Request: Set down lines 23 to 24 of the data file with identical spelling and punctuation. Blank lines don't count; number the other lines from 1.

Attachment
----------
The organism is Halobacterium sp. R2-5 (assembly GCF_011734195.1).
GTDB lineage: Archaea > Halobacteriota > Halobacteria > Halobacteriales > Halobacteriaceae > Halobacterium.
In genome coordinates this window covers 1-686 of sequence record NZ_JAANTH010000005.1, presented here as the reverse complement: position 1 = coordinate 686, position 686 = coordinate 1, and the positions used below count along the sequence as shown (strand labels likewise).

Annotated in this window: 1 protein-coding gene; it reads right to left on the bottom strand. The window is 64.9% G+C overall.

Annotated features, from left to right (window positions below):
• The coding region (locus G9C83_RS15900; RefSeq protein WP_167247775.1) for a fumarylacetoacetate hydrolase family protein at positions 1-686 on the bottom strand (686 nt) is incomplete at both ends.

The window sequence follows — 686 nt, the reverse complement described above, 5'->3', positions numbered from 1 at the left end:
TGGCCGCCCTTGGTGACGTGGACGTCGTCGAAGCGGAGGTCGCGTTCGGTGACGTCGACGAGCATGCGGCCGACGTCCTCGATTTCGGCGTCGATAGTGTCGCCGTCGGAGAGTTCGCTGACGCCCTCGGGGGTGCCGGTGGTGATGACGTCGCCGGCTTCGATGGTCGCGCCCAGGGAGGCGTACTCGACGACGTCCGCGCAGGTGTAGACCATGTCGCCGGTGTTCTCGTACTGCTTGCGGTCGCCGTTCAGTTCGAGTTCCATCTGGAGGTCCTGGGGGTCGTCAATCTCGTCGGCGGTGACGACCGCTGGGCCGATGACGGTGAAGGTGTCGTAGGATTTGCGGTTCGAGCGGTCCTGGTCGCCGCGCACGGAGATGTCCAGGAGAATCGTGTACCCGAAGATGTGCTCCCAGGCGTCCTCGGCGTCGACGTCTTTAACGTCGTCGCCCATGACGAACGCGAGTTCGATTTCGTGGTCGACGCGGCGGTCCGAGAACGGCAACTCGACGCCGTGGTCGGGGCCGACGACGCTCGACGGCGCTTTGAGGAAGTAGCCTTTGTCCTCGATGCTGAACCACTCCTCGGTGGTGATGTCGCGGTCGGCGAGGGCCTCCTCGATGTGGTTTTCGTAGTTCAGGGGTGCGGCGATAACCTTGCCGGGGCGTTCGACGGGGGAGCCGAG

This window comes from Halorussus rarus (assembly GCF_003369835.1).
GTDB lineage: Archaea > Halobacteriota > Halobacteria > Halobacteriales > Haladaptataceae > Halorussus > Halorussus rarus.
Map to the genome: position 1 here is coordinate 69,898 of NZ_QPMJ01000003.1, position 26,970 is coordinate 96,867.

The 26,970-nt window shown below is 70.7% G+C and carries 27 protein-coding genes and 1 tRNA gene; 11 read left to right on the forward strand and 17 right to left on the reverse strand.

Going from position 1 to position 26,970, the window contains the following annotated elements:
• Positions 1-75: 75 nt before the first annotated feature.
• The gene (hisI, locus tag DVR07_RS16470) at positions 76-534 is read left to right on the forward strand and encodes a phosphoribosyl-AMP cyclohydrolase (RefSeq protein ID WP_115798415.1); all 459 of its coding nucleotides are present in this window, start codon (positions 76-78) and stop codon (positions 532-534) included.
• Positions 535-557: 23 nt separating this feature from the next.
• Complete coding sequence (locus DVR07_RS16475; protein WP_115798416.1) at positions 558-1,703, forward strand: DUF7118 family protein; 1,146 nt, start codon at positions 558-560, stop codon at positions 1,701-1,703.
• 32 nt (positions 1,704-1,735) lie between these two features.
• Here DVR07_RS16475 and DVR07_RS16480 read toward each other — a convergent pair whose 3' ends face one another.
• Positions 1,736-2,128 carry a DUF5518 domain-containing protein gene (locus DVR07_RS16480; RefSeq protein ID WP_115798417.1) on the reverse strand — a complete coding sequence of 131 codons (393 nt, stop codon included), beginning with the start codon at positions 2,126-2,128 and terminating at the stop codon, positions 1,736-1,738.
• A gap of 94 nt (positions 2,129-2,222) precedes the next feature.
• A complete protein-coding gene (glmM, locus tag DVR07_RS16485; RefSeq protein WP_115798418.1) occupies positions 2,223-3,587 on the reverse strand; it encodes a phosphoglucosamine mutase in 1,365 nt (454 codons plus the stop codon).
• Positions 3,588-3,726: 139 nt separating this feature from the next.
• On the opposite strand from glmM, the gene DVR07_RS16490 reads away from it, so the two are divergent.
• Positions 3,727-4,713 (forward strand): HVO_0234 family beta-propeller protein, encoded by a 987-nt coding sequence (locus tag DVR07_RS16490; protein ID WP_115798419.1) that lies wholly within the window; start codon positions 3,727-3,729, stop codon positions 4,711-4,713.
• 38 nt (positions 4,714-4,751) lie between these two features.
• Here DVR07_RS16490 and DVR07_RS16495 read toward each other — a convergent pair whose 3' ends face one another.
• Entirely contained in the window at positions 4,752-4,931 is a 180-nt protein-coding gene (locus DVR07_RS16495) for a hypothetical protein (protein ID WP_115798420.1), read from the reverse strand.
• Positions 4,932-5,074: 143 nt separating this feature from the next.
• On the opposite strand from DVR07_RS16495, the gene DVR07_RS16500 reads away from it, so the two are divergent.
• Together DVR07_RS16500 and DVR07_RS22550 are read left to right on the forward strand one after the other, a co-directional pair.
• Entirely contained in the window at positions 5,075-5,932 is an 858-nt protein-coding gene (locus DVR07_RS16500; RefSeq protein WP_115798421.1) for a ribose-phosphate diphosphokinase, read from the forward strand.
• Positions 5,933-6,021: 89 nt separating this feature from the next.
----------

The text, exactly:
• Positions 3,588-3,726: 139 nt separating this feature from the next.
• On the opposite strand from glmM, the gene DVR07_RS16490 reads away from it, so the two are divergent.